Last month, the Vanguard Group decided to drop out of the Net Zero Asset Managers initiative, whose members commit to making their investment portfolios emission-neutral by 2050. The decision by Vanguard emphasizes the notion that retail investors are less focused on ESG priorities than institutional investors. The fund giant said that 80% of its nearly $8 trillion in assets are in index funds, which typically attract retail investors. The rationale for the decision, according to Vanguard was that it was responding to the desire of its clients to provide "clarity" and make its independence clear. Vanguard's largest competitors, BlackRock and State Street rely more on institutional investors such as pension funds and foundations. Todd Rosenbluth, head of research at VettaFi told Reuters that “Institutional investors focus more on climate and other ESG priorities amid pressure to do so by clients, regulators and investment activists. BlackRock and State Street are appealing to an investment base that cares more about ESG." Both BlackRock and State Street have stuck with the Net Zero Asset Managers initiative. Rosenbluth also stated that “Many retail investors are also interested in matters like climate change, but prioritize them less in building retirement portfolios.” That matches a FINRA Investor Education Foundation study of retail investors last year that found only 9% of respondents held ESG investments.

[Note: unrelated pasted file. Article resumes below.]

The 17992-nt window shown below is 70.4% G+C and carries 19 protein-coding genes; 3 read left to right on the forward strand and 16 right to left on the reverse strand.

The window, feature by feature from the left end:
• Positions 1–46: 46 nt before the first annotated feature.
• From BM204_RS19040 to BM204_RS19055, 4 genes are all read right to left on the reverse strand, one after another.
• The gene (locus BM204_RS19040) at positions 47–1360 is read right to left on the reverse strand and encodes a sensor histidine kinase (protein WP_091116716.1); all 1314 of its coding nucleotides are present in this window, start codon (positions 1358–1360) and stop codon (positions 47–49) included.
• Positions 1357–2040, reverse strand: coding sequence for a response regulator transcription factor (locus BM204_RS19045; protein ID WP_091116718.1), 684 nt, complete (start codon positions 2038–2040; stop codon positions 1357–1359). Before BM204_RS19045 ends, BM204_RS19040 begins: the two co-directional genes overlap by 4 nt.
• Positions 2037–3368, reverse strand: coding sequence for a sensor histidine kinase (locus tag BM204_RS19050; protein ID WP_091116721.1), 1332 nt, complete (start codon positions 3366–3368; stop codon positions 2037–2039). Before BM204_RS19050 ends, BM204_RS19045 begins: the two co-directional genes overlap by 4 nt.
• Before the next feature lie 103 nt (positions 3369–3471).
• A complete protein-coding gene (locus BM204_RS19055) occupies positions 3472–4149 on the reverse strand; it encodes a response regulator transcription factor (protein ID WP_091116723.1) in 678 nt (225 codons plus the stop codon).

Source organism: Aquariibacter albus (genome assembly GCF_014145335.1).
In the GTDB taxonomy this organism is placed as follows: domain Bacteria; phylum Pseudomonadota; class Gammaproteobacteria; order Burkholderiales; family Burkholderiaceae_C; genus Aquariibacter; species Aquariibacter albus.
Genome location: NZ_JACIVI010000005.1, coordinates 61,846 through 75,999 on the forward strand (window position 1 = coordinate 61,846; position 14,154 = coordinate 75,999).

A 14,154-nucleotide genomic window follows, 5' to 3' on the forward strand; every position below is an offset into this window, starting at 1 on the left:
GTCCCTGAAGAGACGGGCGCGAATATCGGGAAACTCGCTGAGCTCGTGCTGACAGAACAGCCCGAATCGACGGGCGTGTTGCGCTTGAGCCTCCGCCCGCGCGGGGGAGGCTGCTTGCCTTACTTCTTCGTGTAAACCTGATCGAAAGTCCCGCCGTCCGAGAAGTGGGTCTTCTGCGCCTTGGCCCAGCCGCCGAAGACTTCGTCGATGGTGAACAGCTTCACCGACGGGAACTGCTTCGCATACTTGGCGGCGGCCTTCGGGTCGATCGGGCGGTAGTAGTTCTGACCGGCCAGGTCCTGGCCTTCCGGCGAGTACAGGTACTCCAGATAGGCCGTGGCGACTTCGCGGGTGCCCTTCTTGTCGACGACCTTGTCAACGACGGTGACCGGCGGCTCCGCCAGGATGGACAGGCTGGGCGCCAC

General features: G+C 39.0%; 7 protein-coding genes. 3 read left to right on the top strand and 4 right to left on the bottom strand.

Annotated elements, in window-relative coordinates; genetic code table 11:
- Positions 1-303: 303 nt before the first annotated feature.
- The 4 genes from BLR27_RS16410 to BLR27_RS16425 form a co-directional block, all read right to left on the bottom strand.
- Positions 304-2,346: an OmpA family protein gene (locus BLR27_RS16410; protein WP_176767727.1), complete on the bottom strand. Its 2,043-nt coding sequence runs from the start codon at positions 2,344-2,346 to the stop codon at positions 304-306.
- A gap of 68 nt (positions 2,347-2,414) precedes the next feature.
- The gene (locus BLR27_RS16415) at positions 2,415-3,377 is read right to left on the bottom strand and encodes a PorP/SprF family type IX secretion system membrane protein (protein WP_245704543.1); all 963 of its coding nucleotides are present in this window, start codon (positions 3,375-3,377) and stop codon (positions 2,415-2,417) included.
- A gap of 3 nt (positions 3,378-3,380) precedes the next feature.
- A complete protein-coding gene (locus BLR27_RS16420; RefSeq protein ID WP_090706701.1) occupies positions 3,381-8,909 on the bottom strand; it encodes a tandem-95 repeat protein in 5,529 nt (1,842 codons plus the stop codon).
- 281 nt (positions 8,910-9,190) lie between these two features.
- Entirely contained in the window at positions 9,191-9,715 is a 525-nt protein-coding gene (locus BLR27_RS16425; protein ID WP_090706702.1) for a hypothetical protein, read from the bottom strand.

Finsum:Many retail investors are interested in climate change, but prioritize them less in building portfolios, while institutional investors focus more on ESG amid pressure from clients, regulators, and activists.